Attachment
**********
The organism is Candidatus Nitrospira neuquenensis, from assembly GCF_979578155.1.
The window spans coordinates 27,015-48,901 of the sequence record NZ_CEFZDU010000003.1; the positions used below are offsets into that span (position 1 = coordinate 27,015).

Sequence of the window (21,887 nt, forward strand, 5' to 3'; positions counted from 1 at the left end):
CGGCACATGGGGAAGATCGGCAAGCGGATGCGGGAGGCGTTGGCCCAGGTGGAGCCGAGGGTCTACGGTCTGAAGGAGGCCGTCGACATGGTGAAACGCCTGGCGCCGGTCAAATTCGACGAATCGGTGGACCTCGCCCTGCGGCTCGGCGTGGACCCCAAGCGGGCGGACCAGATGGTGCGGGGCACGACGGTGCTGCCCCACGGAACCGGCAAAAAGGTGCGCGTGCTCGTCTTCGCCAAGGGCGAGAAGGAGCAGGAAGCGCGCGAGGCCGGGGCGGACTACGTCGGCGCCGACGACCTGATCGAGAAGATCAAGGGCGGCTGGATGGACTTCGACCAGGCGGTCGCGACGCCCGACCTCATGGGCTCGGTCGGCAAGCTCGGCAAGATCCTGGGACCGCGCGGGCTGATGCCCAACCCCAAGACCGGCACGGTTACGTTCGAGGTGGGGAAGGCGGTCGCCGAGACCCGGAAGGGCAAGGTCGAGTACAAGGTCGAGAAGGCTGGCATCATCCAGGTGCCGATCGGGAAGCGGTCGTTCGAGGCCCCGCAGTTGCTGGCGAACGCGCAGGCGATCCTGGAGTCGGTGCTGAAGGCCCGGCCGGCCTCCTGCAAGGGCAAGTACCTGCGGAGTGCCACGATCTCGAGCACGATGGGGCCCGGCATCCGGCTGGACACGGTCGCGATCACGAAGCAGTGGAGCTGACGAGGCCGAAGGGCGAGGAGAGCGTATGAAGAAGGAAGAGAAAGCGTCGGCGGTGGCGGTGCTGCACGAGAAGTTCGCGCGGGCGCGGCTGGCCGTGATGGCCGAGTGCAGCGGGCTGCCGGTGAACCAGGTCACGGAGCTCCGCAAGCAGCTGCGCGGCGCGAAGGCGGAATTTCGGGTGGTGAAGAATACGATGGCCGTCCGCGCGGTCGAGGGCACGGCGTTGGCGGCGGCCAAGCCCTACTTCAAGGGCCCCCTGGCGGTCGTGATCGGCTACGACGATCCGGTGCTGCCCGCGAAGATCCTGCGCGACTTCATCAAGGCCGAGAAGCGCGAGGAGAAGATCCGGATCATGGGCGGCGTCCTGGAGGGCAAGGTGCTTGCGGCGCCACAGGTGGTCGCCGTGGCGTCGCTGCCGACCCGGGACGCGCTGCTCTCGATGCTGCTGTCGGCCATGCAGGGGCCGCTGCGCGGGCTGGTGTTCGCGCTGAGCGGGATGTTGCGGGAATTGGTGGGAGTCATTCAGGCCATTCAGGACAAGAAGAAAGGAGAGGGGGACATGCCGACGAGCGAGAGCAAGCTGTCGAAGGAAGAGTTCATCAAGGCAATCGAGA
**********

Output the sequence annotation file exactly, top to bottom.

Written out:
The organism is Candidatus Nitrospira neuquenensis, from assembly GCF_979578155.1.
The window spans coordinates 27,015-48,901 of the sequence record NZ_CEFZDU010000003.1; the positions used below are offsets into that span (position 1 = coordinate 27,015).

Sequence of the window (21,887 nt, forward strand, 5' to 3'; positions counted from 1 at the left end):
CGGCACATGGGGAAGATCGGCAAGCGGATGCGGGAGGCGTTGGCCCAGGTGGAGCCGAGGGTCTACGGTCTGAAGGAGGCCGTCGACATGGTGAAACGCCTGGCGCCGGTCAAATTCGACGAATCGGTGGACCTCGCCCTGCGGCTCGGCGTGGACCCCAAGCGGGCGGACCAGATGGTGCGGGGCACGACGGTGCTGCCCCACGGAACCGGCAAAAAGGTGCGCGTGCTCGTCTTCGCCAAGGGCGAGAAGGAGCAGGAAGCGCGCGAGGCCGGGGCGGACTACGTCGGCGCCGACGACCTGATCGAGAAGATCAAGGGCGGCTGGATGGACTTCGACCAGGCGGTCGCGACGCCCGACCTCATGGGCTCGGTCGGCAAGCTCGGCAAGATCCTGGGACCGCGCGGGCTGATGCCCAACCCCAAGACCGGCACGGTTACGTTCGAGGTGGGGAAGGCGGTCGCCGAGACCCGGAAGGGCAAGGTCGAGTACAAGGTCGAGAAGGCTGGCATCATCCAGGTGCCGATCGGGAAGCGGTCGTTCGAGGCCCCGCAGTTGCTGGCGAACGCGCAGGCGATCCTGGAGTCGGTGCTGAAGGCCCGGCCGGCCTCCTGCAAGGGCAAGTACCTGCGGAGTGCCACGATCTCGAGCACGATGGGGCCCGGCATCCGGCTGGACACGGTCGCGATCACGAAGCAGTGGAGCTGACGAGGCCGAAGGGCGAGGAGAGCGTATGAAGAAGGAAGAGAAAGCGTCGGCGGTGGCGGTGCTGCACGAGAAGTTCGCGCGGGCGCGGCTGGCCGTGATGGCCGAGTGCAGCGGGCTGCCGGTGAACCAGGTCACGGAGCTCCGCAAGCAGCTGCGCGGCGCGAAGGCGGAATTTCGGGTGGTGAAGAATACGATGGCCGTCCGCGCGGTCGAGGGCACGGCGTTGGCGGCGGCCAAGCCCTACTTCAAGGGCCCCCTGGCGGTCGTGATCGGCTACGACGATCCGGTGCTGCCCGCGAAGATCCTGCGCGACTTCATCAAGGCCGAGAAGCGCGAGGAGAAGATCCGGATCATGGGCGGCGTCCTGGAGGGCAAGGTGCTTGCGGCGCCACAGGTGGTCGCCGTGGCGTCGCTGCCGACCCGGGACGCGCTGCTCTCGATGCTGCTGTCGGCCATGCAGGGGCCGCTGCGCGGGCTGGTGTTCGCGCTGAGCGGGATGTTGCGGGAATTGGTGGGAGTCATTCAGGCCATTCAGGACAAGAAGAAAGGAGAGGGGGACATGCCGACGAGCGAGAGCAAGCTGTCGAAGGAAGAGTTCATCAAGGCAATCGAGA